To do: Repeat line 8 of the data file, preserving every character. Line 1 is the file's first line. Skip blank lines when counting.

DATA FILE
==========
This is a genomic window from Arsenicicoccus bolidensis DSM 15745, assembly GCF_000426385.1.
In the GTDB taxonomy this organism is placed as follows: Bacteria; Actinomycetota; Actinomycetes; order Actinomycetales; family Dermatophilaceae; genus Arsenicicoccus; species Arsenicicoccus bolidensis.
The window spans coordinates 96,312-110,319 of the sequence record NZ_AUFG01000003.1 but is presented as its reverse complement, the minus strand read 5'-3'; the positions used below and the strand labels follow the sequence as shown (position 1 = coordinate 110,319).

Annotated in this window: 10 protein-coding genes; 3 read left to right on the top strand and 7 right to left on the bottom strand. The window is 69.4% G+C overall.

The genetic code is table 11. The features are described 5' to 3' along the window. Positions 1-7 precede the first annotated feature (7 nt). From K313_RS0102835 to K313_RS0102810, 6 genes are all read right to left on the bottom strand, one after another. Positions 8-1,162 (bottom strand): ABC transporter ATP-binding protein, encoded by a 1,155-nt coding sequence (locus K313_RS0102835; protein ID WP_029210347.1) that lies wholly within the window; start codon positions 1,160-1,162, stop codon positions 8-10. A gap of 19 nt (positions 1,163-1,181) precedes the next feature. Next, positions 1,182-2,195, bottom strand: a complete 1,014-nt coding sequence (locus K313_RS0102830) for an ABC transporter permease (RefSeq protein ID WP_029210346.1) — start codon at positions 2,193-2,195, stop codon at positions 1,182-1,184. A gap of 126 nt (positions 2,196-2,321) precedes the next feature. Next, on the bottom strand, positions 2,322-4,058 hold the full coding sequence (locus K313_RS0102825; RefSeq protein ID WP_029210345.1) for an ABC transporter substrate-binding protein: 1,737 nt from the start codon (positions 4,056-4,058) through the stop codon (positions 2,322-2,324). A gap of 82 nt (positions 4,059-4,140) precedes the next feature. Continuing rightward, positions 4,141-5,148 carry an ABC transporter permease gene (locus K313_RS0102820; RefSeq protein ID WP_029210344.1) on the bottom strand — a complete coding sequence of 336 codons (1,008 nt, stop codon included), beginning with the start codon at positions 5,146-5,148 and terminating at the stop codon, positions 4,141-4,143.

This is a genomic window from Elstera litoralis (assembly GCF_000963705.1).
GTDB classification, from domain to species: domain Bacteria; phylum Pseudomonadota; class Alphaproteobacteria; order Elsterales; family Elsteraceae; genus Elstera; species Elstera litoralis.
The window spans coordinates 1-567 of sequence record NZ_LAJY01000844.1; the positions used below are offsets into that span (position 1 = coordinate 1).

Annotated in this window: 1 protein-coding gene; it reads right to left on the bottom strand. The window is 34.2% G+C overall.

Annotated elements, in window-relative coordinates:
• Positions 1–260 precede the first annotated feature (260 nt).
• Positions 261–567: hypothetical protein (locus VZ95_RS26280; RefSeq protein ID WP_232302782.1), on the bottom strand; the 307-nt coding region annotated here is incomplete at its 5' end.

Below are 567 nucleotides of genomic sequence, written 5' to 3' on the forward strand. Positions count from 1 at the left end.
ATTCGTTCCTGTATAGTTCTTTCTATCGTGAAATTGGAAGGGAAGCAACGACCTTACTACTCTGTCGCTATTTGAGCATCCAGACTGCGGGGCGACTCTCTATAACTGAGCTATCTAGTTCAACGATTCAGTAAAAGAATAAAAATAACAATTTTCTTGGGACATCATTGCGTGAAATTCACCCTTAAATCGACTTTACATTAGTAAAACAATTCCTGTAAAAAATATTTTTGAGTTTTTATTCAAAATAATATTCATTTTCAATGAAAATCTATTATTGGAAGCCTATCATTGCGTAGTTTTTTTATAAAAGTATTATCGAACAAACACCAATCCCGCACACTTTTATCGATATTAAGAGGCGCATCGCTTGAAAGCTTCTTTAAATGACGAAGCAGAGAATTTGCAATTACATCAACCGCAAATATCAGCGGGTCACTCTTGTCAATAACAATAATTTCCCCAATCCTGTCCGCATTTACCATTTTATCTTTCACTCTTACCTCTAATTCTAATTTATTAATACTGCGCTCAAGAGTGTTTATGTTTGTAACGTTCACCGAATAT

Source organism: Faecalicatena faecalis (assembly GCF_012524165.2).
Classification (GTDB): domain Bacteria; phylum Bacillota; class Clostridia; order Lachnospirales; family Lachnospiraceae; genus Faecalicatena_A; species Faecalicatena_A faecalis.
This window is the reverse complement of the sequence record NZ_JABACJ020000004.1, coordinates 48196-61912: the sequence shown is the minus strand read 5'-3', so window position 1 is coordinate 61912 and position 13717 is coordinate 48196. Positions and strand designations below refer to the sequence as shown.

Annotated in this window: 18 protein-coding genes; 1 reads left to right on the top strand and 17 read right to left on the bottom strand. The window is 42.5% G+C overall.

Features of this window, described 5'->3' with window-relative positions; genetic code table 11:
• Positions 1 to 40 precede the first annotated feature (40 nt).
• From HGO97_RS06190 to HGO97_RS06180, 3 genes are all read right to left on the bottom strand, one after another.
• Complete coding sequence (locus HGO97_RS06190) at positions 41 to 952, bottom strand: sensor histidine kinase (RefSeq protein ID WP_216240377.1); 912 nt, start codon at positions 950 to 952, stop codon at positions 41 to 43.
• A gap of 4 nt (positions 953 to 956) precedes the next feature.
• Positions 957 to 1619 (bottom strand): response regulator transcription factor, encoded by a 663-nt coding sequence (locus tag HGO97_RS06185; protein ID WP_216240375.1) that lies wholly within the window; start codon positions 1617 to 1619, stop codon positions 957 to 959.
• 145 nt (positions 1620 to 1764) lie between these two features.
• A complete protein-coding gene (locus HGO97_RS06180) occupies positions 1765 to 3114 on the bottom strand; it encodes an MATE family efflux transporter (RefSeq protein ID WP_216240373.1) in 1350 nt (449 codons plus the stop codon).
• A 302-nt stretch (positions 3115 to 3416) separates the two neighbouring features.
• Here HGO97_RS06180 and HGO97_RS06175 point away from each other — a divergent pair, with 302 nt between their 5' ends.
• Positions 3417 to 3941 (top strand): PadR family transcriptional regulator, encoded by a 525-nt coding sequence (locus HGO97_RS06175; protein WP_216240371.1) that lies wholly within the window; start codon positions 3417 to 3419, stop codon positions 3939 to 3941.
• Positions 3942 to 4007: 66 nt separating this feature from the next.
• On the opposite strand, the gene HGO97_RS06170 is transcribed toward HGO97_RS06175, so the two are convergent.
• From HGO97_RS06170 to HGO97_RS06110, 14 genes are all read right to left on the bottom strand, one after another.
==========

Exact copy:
The window spans coordinates 1-567 of sequence record NZ_LAJY01000844.1; the positions used below are offsets into that span (position 1 = coordinate 1).